Another week, another confession: one of my guilty pleasures is watching Desperate Housewives. When I lived in France, my roommate and I had to watch new episodes online on shady Chinese-subtitled websites. Yes, there were episodes shown on Canal+, but they were several seasons behind. One night I remember watching Le Grand Journal, a very popular news/entertainment show, when they were interviewing Eva Longoria, one of the stars of Desperate Housewives. The interviewer asked her a question about the plot. Eva looked at her, puzzled, and finally said something like, “Oh, you guys are WAY behind.”
To me, Eva’s off-hand remark sums up how television has been for many years in other parts of the world. In many countries, many of the television programs shown are imported US shows that are either dubbed in the local language or subtitled. In my travels, I have seen Gilmore Girls in Italian and French, Jerry Springer in Japanese (talk about bad public diplomacy!), and Sabrina the Teenage Witch in about five languages. Even in France, a supposed cultural mecca, some of the most popular shows are dubbed versions of CSI, Grey’s Anatomy, How I Met Your Mother, and The Simpsons. While watching TV shows dubbed into other languages is endlessly entertaining for me, research has shown that audiences prefer media products that are culturally proximate (meaning they somewhat reflect their own culture).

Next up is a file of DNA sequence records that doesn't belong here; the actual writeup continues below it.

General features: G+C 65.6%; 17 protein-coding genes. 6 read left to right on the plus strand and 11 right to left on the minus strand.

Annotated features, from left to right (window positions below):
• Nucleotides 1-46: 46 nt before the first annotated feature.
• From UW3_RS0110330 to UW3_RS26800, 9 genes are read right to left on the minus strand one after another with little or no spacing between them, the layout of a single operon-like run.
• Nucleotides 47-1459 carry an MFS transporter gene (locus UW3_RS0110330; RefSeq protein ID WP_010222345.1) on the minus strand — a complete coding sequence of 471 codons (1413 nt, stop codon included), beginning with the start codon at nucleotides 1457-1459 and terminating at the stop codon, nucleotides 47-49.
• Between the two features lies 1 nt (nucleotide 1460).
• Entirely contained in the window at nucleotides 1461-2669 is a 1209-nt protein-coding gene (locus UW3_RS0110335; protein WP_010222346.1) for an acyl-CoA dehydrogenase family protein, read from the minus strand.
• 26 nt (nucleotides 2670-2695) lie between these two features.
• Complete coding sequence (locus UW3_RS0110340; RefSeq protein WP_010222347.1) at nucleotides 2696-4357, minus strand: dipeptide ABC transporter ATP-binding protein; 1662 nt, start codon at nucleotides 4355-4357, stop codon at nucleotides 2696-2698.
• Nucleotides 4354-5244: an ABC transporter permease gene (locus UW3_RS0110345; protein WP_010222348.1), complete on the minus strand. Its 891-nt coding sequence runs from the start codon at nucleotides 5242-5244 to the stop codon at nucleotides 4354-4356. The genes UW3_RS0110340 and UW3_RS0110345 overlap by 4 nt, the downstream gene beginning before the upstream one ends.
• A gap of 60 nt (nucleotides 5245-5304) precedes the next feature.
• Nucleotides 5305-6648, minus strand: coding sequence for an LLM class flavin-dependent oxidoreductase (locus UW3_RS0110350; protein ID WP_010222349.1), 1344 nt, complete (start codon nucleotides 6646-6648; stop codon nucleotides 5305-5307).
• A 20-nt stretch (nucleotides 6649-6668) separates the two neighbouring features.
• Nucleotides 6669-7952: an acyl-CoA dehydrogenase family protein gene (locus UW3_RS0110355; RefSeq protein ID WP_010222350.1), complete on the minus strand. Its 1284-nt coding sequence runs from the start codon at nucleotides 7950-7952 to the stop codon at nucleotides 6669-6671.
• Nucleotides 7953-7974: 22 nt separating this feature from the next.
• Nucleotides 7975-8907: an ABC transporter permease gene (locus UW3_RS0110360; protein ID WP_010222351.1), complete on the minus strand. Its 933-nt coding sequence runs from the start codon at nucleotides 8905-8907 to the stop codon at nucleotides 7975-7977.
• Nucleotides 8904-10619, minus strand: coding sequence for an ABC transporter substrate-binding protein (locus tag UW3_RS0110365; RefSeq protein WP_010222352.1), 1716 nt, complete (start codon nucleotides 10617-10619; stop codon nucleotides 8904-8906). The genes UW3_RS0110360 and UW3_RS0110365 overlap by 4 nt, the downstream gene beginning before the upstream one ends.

Today, while American shows still dominate many international stations, many shows are getting the “globalization” treatment. In this case, glocalization is the adaptation of a product for a local audience. One of our readings this week’s class talked about the adaptation of the telenovela “Betty la fea” for audiences around the world, including the US (we know her here as “Ugly Betty”). In “Ugly Betty Goes Global: global networks of localized content in telenovela industry,” Jade Miller discusses the changes made in order to appeal to local audiences; for example, in the US it was shown once a week instead of every weeknight as in South America. Changes can also reflect societal issues particular to another country. For example, in another class, I am looking at international versions of Sesame Street. In the South African version, Takalani Sesame, there is a muppet who is HIV positive and whose mother died of AIDS. Sesame Workshop is using this character to give kids age-appropriate information about the disease.
On a happy note, I am pleased to see that some countries no longer need to wait for the dubbing process to be completed to get their Desperate Housewives fix. Miller’s piece spoke about a new version of Desperate Housewives produced for Latin American audiences, and according to this blog, Disney is in the process of creating another version in Turkey!
And yet…part of me wonders is this is still US media hegemony. The names and places are changed, but they are still produced by US companies, and thus still crowding local media companies. What do you all think? Is globalized television good for foreign audiences?